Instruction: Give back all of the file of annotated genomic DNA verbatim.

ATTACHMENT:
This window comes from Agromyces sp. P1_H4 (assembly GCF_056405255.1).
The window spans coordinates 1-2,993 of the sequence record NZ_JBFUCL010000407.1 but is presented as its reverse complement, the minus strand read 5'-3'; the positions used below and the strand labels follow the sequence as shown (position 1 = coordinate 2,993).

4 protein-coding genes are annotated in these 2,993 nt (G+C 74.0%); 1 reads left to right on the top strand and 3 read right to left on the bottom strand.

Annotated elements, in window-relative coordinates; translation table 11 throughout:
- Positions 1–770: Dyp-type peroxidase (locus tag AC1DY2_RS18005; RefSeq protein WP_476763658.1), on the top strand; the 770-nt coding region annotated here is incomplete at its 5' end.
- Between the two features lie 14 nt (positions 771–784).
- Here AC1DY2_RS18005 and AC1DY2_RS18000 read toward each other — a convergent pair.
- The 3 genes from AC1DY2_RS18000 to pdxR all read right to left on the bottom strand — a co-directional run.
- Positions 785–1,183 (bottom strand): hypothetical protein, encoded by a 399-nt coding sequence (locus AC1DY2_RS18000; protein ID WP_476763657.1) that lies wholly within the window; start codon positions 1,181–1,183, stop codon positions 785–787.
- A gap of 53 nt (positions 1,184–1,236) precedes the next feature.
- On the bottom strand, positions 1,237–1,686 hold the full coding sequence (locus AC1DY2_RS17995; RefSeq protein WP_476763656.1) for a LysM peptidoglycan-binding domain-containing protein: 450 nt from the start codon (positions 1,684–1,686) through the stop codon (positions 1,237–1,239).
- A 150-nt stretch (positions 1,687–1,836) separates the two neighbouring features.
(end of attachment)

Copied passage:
This window comes from Agromyces sp. P1_H4 (assembly GCF_056405255.1).
The window spans coordinates 1-2,993 of the sequence record NZ_JBFUCL010000407.1 but is presented as its reverse complement, the minus strand read 5'-3'; the positions used below and the strand labels follow the sequence as shown (position 1 = coordinate 2,993).

4 protein-coding genes are annotated in these 2,993 nt (G+C 74.0%); 1 reads left to right on the top strand and 3 read right to left on the bottom strand.

Annotated elements, in window-relative coordinates; translation table 11 throughout:
- Positions 1–770: Dyp-type peroxidase (locus tag AC1DY2_RS18005; RefSeq protein WP_476763658.1), on the top strand; the 770-nt coding region annotated here is incomplete at its 5' end.
- Between the two features lie 14 nt (positions 771–784).
- Here AC1DY2_RS18005 and AC1DY2_RS18000 read toward each other — a convergent pair.
- The 3 genes from AC1DY2_RS18000 to pdxR all read right to left on the bottom strand — a co-directional run.
- Positions 785–1,183 (bottom strand): hypothetical protein, encoded by a 399-nt coding sequence (locus AC1DY2_RS18000; protein ID WP_476763657.1) that lies wholly within the window; start codon positions 1,181–1,183, stop codon positions 785–787.
- A gap of 53 nt (positions 1,184–1,236) precedes the next feature.
- On the bottom strand, positions 1,237–1,686 hold the full coding sequence (locus AC1DY2_RS17995; RefSeq protein WP_476763656.1) for a LysM peptidoglycan-binding domain-containing protein: 450 nt from the start codon (positions 1,684–1,686) through the stop codon (positions 1,237–1,239).
- A 150-nt stretch (positions 1,687–1,836) separates the two neighbouring features.